What does your online identity say about you?

We know that identity is key to any successful campaign. Communicating consistent messages, providing clear explanations of services, owning domain names and respecting design guidelines are just some of the ways that brands communicate their unique identity and what benefits they can provide for their target audiences. In PR, we make sure that the brand’s identity is communicated at all levels, ensuring that audiences know just what they are getting, and that they like what they see. PRs are good at managing identity – but are we managing our own? Are you?

Everyone’s heard Facebook horror stories where a drunken picture or a badly thought out comment has lost a person their job, but flying under the radar is only slightly better. Social media is increasingly essential to PR and marketing, and PR professionals should be able to demonstrate their knowledge. Whether it’s a potential client or a potential employer who’s looking for you, if your name comes up in an internet search it’s a great starting point for showing that you know your stuff.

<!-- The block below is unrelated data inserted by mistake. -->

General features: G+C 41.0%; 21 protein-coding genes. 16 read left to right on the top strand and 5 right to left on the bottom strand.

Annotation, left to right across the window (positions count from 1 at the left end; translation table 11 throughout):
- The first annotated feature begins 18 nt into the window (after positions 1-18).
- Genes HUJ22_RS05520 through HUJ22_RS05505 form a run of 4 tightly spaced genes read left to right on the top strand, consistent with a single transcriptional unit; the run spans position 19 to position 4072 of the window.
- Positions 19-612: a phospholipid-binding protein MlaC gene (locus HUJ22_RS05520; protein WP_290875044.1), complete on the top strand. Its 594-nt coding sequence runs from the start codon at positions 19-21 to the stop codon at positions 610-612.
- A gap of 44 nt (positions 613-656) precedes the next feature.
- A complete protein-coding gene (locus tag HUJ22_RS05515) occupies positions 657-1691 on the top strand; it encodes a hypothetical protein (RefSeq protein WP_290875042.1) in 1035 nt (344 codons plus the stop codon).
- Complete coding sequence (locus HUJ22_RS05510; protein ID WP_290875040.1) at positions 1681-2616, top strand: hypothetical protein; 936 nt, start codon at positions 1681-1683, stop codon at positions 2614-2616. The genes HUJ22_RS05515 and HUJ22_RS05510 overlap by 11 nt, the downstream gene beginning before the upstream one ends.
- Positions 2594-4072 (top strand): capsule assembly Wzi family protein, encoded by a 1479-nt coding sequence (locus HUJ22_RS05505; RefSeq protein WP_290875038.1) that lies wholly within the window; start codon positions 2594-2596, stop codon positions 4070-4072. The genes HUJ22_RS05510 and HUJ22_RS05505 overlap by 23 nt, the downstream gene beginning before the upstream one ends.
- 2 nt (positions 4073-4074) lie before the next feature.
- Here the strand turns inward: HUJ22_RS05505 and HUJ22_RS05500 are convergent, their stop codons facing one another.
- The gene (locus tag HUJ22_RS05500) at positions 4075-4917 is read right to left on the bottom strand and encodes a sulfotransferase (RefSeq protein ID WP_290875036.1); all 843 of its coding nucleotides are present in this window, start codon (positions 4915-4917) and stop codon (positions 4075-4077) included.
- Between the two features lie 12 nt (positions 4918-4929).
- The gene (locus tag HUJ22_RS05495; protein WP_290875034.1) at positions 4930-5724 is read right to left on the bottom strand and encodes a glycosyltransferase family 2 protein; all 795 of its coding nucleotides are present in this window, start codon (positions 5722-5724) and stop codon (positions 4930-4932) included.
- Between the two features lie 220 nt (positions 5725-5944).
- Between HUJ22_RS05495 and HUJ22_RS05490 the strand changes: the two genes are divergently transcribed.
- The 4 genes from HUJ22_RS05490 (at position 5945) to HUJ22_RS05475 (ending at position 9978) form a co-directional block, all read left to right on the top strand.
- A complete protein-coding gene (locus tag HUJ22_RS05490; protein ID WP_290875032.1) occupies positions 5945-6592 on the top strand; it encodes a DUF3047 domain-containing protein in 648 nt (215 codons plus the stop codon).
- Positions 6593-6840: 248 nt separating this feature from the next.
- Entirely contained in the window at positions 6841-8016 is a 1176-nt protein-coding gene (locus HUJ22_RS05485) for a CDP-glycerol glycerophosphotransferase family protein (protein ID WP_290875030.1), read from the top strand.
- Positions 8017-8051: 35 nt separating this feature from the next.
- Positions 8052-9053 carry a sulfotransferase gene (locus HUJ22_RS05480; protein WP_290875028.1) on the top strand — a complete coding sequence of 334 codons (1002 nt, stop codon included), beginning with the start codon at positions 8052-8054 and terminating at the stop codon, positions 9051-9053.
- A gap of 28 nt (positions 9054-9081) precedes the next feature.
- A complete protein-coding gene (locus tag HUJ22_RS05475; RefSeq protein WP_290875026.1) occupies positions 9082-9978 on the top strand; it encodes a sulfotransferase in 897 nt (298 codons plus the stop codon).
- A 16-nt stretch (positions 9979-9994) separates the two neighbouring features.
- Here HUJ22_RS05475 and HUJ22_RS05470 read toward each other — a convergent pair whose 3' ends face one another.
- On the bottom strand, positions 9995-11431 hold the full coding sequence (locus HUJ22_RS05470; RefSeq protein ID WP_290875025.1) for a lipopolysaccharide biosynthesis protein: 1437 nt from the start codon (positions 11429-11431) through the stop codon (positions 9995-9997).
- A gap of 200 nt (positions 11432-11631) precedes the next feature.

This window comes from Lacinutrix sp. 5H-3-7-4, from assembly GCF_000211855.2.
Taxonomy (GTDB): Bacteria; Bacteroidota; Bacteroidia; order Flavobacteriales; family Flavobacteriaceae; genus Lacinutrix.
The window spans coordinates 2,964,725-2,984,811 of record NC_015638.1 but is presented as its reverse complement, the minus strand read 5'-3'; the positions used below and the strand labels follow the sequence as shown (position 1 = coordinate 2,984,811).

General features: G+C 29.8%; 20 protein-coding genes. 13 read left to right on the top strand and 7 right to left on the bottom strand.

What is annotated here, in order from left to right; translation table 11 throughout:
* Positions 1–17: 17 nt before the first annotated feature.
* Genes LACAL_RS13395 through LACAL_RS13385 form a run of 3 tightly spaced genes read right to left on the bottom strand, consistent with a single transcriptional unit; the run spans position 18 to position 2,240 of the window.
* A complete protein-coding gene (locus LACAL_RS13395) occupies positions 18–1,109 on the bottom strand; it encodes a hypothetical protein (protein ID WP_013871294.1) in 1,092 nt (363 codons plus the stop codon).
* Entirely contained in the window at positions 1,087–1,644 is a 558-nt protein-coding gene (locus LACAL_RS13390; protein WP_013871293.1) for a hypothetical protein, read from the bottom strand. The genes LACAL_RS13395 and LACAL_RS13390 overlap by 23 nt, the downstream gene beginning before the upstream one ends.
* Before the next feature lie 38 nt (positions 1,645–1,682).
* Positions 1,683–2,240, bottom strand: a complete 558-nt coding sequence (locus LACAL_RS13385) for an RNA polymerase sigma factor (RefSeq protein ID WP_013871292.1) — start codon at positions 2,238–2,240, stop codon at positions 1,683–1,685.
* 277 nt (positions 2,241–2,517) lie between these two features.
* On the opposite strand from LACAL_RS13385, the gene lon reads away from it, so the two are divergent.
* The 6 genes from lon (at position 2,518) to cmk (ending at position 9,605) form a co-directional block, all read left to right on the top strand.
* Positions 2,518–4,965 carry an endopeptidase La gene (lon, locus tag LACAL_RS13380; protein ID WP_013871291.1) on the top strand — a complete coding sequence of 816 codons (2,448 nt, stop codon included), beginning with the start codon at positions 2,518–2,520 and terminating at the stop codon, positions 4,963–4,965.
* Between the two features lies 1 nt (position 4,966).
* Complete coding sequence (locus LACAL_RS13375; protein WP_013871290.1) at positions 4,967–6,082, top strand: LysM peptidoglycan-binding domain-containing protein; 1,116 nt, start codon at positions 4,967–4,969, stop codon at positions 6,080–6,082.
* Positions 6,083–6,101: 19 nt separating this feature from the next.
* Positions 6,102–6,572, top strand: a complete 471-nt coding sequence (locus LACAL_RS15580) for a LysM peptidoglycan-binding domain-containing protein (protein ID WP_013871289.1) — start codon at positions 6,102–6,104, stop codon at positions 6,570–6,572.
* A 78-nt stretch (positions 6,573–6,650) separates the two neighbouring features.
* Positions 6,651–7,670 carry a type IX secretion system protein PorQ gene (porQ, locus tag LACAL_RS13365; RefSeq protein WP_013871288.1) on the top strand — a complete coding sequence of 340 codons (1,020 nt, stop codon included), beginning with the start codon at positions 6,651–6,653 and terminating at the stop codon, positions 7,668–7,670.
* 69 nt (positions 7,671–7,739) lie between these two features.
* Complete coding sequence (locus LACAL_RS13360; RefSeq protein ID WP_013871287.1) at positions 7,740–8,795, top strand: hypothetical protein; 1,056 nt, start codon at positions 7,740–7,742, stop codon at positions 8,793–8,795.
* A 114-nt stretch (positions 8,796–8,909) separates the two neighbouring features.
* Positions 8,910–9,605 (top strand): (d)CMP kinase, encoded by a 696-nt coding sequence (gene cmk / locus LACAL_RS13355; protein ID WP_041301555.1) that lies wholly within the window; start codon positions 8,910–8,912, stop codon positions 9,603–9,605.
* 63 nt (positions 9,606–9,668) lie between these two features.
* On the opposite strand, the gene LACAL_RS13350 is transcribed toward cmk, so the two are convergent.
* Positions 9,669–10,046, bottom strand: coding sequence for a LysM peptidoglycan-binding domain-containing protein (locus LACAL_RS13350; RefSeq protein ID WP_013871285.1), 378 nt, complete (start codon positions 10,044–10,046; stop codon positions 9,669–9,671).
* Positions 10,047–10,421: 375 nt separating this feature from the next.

To really use the internet to the full advantage of your clients, you need to involve yourself in every relevant channel. Most people have got the hang of Facebook, and you might have a LinkedIn profile, but if your Twitter usage amounts to a single tweet announcing that you’re “trying out this Twitter thing”, you’re not embracing the media. Personal use is the best way to learn about social media, and who knows, you might learn more than you think. Since I started using Twitter a year ago, I’ve not only learnt how to use it as a tool, but also read hundreds of interesting and relevant tweets and blog posts which have taught me far more than I ever expected. In fact, this very post was inspired by an article by @SJOgborn which I found through Twitter.

If you’re feeling a bit out of your depth, don’t forget that it’s not just aging CEOs who haven’t got the hang of it. In a recent article, outgoing Unilever CMO Simon Clift suggests that PRs aged between 30 and 45 are the “lost generation” when it comes to social media, because they didn’t grow up with the technology, and they don’t have children who can bring it to their attention. Chances are, then, that you’re not alone. The great thing about social media it’s that it’s constantly evolving, so everyone is learning all the time, even if they are a specialist. Get involved, and you’ll be surprised how quickly you pick it up!

Do you think that social media has become an essential PR tool? Is it something that you are interested in, or do you feel like you should be more involved but don’t know where to start?

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